You only need to look at her designs to know that Anna Sui’s mind works in strange and wonderful ways. After falling in love with Vikings, the History Channel’s swords-sex-and-shearling spectacular, she made a typically lateral leap to the mid-century Scandi-design that reshaped the world in its image: the wallpapers, the fabrics, the furniture that decorated a million suburban homes, Sui’s own family’s included. The collection that emerged from this crucible of creativity comfortably embraced both worlds, as surreal as that sounds.

So some of the models sported Inuit face tattoos, and many of them had tresses as wild and tousled as any Viking princess’, courtesy of a special shampoo that hairdresser Garren had given them to use before the show. “It makes their hair look like it’s only ever been rinsed in a stream,” he said. That same untamed quality was echoed in the shearling trim on a gilded jacket; or the electric blue Mongolian lamb that hemmed a black velvet parka; or the shaggy jackets and gilets, again in deep-dyed Mongolian lamb. Sui designed a coat of multicolored mink scraps. She also knitted a gilet from fox scraps. Both pieces added to the collection’s pagan underpinning. So did the pony-skin boots by Frye. And Jamie Bochert made an exquisite Valkyrie when she closed the show in a knitted Viking helmet and a “silver celestial sequin dress” under an embroidered fake fur cape.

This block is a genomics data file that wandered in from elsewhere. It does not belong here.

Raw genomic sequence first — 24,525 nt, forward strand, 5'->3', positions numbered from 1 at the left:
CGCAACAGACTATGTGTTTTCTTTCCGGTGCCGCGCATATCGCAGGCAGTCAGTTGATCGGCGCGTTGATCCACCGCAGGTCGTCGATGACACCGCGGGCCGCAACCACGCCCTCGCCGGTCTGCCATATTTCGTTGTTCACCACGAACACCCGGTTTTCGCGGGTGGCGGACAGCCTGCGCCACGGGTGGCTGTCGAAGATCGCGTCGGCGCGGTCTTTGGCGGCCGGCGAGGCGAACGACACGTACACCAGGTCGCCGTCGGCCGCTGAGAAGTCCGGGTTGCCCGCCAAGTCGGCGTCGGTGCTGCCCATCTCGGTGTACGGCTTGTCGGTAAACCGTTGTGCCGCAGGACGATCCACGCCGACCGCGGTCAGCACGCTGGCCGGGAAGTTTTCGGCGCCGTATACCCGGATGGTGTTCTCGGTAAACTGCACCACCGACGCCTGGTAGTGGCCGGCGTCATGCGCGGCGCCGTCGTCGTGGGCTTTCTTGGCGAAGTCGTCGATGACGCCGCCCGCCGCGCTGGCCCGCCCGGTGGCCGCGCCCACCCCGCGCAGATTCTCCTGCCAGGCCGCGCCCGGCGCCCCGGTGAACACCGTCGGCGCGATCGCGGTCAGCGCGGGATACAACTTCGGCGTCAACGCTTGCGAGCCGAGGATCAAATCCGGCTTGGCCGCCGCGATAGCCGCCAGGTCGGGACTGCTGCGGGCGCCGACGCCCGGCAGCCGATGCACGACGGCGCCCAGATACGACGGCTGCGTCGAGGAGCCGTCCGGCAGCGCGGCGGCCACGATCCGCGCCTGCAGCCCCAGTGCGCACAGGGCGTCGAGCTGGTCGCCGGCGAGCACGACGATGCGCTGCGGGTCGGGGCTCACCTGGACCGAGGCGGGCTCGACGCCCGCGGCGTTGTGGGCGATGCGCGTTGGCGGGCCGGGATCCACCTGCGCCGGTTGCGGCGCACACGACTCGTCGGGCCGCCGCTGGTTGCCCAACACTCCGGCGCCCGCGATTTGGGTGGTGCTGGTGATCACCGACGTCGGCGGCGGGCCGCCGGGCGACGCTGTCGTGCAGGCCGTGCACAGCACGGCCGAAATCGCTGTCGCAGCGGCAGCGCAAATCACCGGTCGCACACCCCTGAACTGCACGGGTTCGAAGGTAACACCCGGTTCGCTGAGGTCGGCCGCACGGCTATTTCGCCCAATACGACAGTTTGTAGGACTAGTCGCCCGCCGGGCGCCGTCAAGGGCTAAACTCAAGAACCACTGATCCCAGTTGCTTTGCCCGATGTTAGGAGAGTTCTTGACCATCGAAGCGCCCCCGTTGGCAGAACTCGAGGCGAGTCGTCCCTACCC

During a preview the other day, Sui mentioned that it’s prints people expect from her. She’s certainly never let anyone down in that respect, but the 30 she showed tonight should make them happier than ever. Sui printed on chiffon, on dévoré, on fake fur, and on an utterly gorgeous lamé skirt, which, paired with an embroidered wool jacket, was as much of a standout look as Gigi Hadid’s ivory lace ensemble. She also made prints of folkloric tapestries, needlework, and crochet, and then over-embroidered them to add dimensionality.

There was so much work in the collection, so much love and care, that it was no surprise Sui’s fans were gushing backstage. She continues to be New York’s greatest unsung fashion heroine, but why stop at New York? In a dream world, there’d be a Gucci or a Pucci suitor in her future.

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